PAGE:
IBM’s increased support for GitHub and SWIFT shows the company paving the way for better hybrid cloud integration, as well as improved access by mobile devices to hybrid cloud services. The benefits of IBM’s strategic relationship with GitHub is that the GitHub community (12 million developers) will be able to link its applications with IBM’s cloud environment without having to deal with a lot of infrastructure complexity (GitHub will interface with the IBM cloud through IBM’s Bluemix – a set of API solutions that simplify application deployment). When linked with the IBM cloud, GitHub developers will be able to take advantage of code in IBM’s portfolio to build new, hybrid cloud applications (including applications that take advantage of IBM’s cognitive capabilities as described earlier in this report).
Finally, SWIFT is a development language supported by Apple that has the support of over 11 million developers. Increased SWIFT support enables IBM to open the door for more mobile-to-backend applications – further expanding the number of applications that IBM services can support.
IBM runs four major customer events each year in the United States: PartnerWorld, Edge, Insight and InterConnect. PartnerWorld serves IBM business partners; Edge is primarily for technologists; Insight focuses on analytics and cognitive computing; and IBM InterConnect focuses on mobile, cloud, application development and security. Starting last year, IBM opted to combine three previously separate conferences (the IBM Impact, Innovate and Pulse conferences) into Interconnect. By combining these events, InterConnect has now become a massive gathering that includes over 22,000 customers, business partners, consultants, press and analysts, and IBMers. The conference features hundreds of customer led case studies; specialized training, strategy and product sessions; and a large EXPO center where vendors and business partners display their products and describe their services.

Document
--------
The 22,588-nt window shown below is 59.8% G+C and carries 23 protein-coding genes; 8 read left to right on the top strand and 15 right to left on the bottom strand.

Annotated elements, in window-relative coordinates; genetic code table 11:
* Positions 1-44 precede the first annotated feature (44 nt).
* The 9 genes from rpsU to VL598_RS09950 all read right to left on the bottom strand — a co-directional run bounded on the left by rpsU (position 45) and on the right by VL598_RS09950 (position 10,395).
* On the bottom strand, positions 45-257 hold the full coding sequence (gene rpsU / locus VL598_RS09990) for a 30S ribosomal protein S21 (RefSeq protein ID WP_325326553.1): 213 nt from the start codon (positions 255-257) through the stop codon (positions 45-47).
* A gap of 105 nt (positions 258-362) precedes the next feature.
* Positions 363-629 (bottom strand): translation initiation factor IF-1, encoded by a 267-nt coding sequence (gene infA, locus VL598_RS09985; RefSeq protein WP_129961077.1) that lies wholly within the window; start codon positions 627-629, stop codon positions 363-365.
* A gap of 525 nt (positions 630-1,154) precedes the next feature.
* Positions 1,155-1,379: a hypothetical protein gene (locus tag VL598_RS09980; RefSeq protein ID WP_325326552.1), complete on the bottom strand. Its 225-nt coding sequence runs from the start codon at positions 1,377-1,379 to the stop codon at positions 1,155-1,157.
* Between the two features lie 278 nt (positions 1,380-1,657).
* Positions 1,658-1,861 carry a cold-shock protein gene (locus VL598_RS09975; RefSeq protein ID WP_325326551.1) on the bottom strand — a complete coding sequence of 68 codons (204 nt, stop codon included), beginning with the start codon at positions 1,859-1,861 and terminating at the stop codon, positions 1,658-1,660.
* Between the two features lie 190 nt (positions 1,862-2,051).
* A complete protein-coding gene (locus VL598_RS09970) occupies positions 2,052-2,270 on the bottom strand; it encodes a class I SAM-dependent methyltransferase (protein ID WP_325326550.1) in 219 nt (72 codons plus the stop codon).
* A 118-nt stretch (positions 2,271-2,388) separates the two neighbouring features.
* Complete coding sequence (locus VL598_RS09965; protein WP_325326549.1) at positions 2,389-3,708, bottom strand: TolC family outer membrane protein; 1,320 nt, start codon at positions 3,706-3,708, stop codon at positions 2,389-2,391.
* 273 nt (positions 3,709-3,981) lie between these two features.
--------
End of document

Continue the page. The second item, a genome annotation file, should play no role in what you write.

As I observed last year, although the conference is nominally focused on mobile and cloud, attendees can easily find access to a wealth of non-cloud, non-mobile technologies including access to sessions and demonstrations on hardware, analytics, DevOps, the Internet-of-Things, security and so on. With this broad selection of technology sessions and demos, attendees can pretty much tailor the conference to their specific needs.
On the EXPO floor, I found that the cloud organization claimed cognition with analytics cloud offerings and a new Cloudant-based data service, with analytics for Apache Spark, with dashDB, with BigInsights on Cloud, and so on. The mobile organization demonstrated how cognitive computing services can be delivered to a wide variety of mobile devices. The Internet-of-Things organization showed how analytics is used to analyze the activities of instruments. No matter which booth an attendee visited, or which session an attendee attended, cognitive themes permeated the event.
My one big concern about IBM’s cognitive computing message is this: I saw lots of activity taking place within IBM’s software organization to find ways to cognitively-enable traditional workloads. But it is not clear to me that IBM is paving the way for its own partner ecosystem to cognitively-enable their respective applications. I’d like to see more progress on this front – and will be looking for clearer cognitive-enablement direction for 3rd parties at the next big IBM event at Insight in October.